Feeling tired is not only caused by lack of sleep
1. You skip exercise
Skipping the gym to save energy is actually counterproductive. Regular exercise increases your metabolism and endurance and feeds your system with oxygen and nutrients. This makes you feel more energetic! So next time, get off the couch for that workout or a brisk walk—you won’t regret it.
2. You drink little water
Even if you only lose 2 percent of the fluid in your body, that alone can have an effect on your energy level. Not drinking enough water reduces your blood volume and makes your blood thicker. This causes your heart to circulate your blood less efficiently and prevents the oxygen and nutrients in your blood from reaching your muscles and organs like they should. This will definitely make you feel tired.
3. You have an iron deficiency
Iron deficiency makes you feel sluggish, weak, tired, irritable and unable to concentrate properly. This is because less oxygen is transported to the muscles and cells. Being deficient in iron also puts you at risk of anemia, so it is important to get plenty of iron. You can boost your iron content by eating more lean beef, beans, tofu, eggs, nuts, and peanut butter.
4. You are too much of a perfectionist
Here’s what Irene Levine, professor of psychiatry at the New York University School of Medicine, says about perfectionism: “Striving for perfection is of course impossible, because then you have to work much harder and longer than necessary. You set goals that are difficult or impossible to achieve, so there is no sense of satisfaction in the end.” Levine, therefore, recommends setting a time limit for everything you start with and respecting that limit. After a while, you will see that the extra time you took before did not necessarily improve your work.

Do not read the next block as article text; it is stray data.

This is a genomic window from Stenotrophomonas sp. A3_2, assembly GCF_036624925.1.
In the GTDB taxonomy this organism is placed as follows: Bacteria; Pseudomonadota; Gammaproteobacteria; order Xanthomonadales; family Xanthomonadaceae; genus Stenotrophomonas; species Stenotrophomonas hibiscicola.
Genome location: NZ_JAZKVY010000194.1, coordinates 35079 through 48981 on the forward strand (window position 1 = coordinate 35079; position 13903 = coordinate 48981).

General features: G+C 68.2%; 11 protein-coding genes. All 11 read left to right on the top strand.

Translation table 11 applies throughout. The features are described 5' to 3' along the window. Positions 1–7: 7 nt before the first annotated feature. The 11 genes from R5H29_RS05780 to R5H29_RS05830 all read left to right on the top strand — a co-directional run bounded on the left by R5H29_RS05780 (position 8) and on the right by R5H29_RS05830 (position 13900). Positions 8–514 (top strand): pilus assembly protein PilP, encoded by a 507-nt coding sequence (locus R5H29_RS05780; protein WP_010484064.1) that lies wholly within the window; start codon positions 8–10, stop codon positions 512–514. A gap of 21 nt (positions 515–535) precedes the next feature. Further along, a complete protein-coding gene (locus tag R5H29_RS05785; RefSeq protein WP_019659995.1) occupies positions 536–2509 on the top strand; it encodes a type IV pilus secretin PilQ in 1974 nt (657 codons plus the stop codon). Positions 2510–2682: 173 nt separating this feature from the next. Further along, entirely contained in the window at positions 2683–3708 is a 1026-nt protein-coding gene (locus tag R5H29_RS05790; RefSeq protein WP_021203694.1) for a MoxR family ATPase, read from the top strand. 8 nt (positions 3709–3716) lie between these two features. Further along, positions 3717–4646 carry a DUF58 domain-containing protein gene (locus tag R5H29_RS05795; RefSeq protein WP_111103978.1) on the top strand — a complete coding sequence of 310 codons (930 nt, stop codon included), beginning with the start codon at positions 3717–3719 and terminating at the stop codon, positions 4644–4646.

5. You suffer from irrational fears
Are you afraid that you will get in an accident when you get on your bike, or do you automatically assume that you will be fired when your boss unexpectedly calls you to his office? Watch out—fear can mentally paralyze and exhaust you. When you have such thoughts, take a deep breath and ask yourself how likely it is that what you fear will actually happen. Another thing that can help is to talk to a friend about your fears.
6. You skip your breakfast
During sleep, your body burns the food you ate before bed. For your body to continue functioning normally, it is very important to take in new energy in the morning. Normal functioning, then, could prevent you from getting tired. Moreover, eating breakfast activates your metabolism.
7. You live on fast food
Foods that are high in sugar and simple carbohydrates can cause your blood sugar levels to spike. These sugar highs, interspersed with sharp drops, can cause fatigue throughout the day. Therefore, keep your blood sugar level stable with the right food. Good choices include brown rice, salmon, sweet potatoes and chicken.
8. You have trouble saying “no”
Always being busy pleasing other people can be at the expense of your own energy and happiness. It can also leave you feeling exhausted and angry. So remember, you don’t always have to say “yes” when someone asks you to do something. “Train yourself to say ‘no’ out loud,” advises psychologist Susan Alberts. “Practice it when you are alone in the car. If you hear yourself saying it, it’s easier to apply it next time.”
9. Your desk is messy
You can easily become mentally exhausted by a messy desk. Why? It keeps you from focusing on and processing information. Therefore, make sure you clear your desk at the end of the day. Clearing your desk means you’re also clearing your head, guaranteeing a positive start the next day!
10. You continue working during your weekend or holiday
Checking your e-mail when you should actually be relaxing, or working until late in the evening, increases the risk of burnout. It is important to give yourself moments of peace. This keeps both your body and mind young, and you’ll be more likely to return to work in a fresher and more productive way.
11. You drink too much alcohol before bed
Drinking a glass of alcohol before bedtime may sound like a good way to relax and fall asleep quickly, but nothing could be further from the truth. Alcohol affects the central nervous system and keeps you from sleeping. You are also more likely to wake up in the middle of the night when you have had a few drinks the night before.
12. You use your phone right before bed
The bright light from your phone or tablet suppresses the production of melatonin, a hormone that regulates your sleep. Sensitivity to digital devices varies from person to person, but, in general, it is good not to use technology one to two hours before bedtime. Banish that smartphone from your bedroom! (Or, at least, keep it away from your bed.)